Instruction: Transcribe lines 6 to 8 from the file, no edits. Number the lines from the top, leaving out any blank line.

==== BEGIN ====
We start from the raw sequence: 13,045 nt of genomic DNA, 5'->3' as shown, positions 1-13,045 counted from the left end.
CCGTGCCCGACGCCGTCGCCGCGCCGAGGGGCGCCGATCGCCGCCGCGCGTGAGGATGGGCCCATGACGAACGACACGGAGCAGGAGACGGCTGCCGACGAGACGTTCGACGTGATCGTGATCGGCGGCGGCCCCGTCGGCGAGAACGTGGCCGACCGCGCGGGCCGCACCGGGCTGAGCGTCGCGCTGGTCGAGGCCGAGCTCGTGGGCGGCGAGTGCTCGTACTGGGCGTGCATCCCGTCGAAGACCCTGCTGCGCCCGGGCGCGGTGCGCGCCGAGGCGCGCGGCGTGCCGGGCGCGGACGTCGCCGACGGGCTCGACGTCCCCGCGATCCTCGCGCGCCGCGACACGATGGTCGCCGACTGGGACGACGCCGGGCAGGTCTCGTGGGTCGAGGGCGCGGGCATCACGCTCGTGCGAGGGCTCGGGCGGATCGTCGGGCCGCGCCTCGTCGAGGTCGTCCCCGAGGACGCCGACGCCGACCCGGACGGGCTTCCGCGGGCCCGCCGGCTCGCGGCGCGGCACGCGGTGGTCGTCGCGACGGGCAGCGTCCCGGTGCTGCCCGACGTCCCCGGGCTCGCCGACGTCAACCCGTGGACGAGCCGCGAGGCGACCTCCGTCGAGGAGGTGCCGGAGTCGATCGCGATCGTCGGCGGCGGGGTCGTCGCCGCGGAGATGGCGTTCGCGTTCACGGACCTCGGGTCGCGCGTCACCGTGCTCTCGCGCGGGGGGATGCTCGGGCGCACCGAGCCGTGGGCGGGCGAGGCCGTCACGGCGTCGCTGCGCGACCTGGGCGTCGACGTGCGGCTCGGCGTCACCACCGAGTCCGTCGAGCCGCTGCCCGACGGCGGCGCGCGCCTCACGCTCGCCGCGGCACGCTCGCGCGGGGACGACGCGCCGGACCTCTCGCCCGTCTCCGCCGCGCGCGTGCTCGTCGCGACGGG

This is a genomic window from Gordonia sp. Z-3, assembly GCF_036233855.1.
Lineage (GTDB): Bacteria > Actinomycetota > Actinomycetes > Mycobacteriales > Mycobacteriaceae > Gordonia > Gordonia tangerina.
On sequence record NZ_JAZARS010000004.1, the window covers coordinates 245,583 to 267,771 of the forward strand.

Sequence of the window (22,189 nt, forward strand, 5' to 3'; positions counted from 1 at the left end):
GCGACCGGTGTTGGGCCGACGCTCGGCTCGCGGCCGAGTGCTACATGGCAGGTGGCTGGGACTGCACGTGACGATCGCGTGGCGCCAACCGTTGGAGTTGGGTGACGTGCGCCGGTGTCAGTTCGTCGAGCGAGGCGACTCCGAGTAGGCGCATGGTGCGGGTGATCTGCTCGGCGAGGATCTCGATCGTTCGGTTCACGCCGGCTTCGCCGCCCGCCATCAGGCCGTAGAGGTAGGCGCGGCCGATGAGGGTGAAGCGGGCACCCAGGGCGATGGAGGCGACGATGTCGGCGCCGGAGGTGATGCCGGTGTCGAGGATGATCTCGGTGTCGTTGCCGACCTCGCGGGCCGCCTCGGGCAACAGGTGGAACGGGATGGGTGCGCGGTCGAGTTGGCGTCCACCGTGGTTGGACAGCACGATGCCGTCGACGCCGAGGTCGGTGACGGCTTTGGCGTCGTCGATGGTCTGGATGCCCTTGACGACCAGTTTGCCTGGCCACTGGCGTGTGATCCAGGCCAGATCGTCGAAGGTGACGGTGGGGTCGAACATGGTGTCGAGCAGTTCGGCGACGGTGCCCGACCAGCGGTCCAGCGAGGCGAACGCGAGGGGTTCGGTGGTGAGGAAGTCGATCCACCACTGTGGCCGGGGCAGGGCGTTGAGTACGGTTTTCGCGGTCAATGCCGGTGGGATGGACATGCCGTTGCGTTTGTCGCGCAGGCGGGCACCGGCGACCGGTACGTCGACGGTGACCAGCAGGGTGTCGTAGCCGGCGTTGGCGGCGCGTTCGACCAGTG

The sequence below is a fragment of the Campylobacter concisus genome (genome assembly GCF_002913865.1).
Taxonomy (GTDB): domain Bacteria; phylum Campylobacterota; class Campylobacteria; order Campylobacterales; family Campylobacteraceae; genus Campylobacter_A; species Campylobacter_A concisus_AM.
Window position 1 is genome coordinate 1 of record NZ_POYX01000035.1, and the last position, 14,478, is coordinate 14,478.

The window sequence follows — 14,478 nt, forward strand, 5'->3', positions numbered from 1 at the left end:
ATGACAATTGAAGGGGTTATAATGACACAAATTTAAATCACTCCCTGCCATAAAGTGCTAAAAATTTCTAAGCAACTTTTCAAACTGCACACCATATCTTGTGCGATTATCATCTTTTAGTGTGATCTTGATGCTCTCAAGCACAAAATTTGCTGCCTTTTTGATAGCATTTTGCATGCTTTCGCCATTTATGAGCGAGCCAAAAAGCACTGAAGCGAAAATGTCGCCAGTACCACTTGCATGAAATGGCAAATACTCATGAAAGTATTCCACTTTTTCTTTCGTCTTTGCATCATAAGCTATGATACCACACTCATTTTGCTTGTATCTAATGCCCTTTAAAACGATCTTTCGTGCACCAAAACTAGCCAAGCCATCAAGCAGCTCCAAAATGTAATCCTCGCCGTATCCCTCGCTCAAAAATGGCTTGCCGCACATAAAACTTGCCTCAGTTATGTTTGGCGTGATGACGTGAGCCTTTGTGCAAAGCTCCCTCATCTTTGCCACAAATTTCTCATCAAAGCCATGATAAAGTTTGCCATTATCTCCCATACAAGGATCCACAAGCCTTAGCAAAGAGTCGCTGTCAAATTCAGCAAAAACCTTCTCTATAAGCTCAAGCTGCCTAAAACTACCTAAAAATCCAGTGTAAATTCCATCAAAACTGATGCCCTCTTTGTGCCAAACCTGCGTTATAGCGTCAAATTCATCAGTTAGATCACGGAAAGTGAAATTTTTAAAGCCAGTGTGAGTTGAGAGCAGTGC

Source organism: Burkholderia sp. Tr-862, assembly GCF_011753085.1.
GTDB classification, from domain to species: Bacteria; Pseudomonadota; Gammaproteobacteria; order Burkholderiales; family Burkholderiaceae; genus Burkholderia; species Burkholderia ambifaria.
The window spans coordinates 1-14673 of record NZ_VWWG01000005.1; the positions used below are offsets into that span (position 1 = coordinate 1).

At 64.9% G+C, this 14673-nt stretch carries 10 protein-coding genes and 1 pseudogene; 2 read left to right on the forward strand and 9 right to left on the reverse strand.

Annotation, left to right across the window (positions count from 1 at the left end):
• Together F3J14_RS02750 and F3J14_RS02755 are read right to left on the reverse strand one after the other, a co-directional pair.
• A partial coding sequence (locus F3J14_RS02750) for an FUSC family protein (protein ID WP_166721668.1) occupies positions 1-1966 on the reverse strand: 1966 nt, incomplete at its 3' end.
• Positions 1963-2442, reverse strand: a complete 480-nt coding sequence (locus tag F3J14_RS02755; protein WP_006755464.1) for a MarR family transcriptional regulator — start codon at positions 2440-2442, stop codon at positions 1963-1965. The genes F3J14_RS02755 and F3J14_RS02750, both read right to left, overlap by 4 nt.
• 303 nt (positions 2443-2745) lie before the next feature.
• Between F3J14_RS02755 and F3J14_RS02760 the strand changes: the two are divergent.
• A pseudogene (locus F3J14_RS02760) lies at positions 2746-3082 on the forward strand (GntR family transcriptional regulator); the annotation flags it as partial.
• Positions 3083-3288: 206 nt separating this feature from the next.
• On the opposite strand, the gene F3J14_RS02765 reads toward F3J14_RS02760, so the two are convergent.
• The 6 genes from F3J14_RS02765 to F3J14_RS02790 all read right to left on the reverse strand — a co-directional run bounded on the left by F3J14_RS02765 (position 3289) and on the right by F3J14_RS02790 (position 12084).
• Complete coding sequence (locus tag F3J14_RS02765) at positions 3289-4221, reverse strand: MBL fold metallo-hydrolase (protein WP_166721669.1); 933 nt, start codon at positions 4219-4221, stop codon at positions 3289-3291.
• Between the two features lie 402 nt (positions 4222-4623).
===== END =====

Sequence of the window (22,189 nt, forward strand, 5' to 3'; positions counted from 1 at the left end):
GCGACCGGTGTTGGGCCGACGCTCGGCTCGCGGCCGAGTGCTACATGGCAGGTGGCTGGGACTGCACGTGACGATCGCGTGGCGCCAACCGTTGGAGTTGGGTGACGTGCGCCGGTGTCAGTTCGTCGAGCGAGGCGACTCCGAGTAGGCGCATGGTGCGGGTGATCTGCTCGGCGAGGATCTCGATCGTTCGGTTCACGCCGGCTTCGCCGCCCGCCATCAGGCCGTAGAGGTAGGCGCGGCCGATGAGGGTGAAGCGGGCACCCAGGGCGATGGAGGCGACGATGTCGGCGCCGGAGGTGATGCCGGTGTCGAGGATGATCTCGGTGTCGTTGCCGACCTCGCGGGCCGCCTCGGGCAACAGGTGGAACGGGATGGGTGCGCGGTCGAGTTGGCGTCCACCGTGGTTGGACAGCACGATGCCGTCGACGCCGAGGTCGGTGACGGCTTTGGCGTCGTCGATGGTCTGGATGCCCTTGACGACCAGTTTGCCTGGCCACTGGCGTGTGATCCAGGCCAGATCGTCGAAGGTGACGGTGGGGTCGAACATGGTGTCGAGCAGTTCGGCGACGGTGCCCGACCAGCGGTCCAGCGAGGCGAACGCGAGGGGTTCGGTGGTGAGGAAGTCGATCCACCACTGTGGCCGGGGCAGGGCGTTGAGTACGGTTTTCGCGGTCAATGCCGGTGGGATGGACATGCCGTTGCGTTTGTCGCGCAGGCGGGCACCGGCGACCGGTACGTCGACGGTGACCAGCAGGGTGTCGTAGCCGGCGTTGGCGGCGCGTTCGACCAGTG

The sequence below is a fragment of the Campylobacter concisus genome (genome assembly GCF_002913865.1).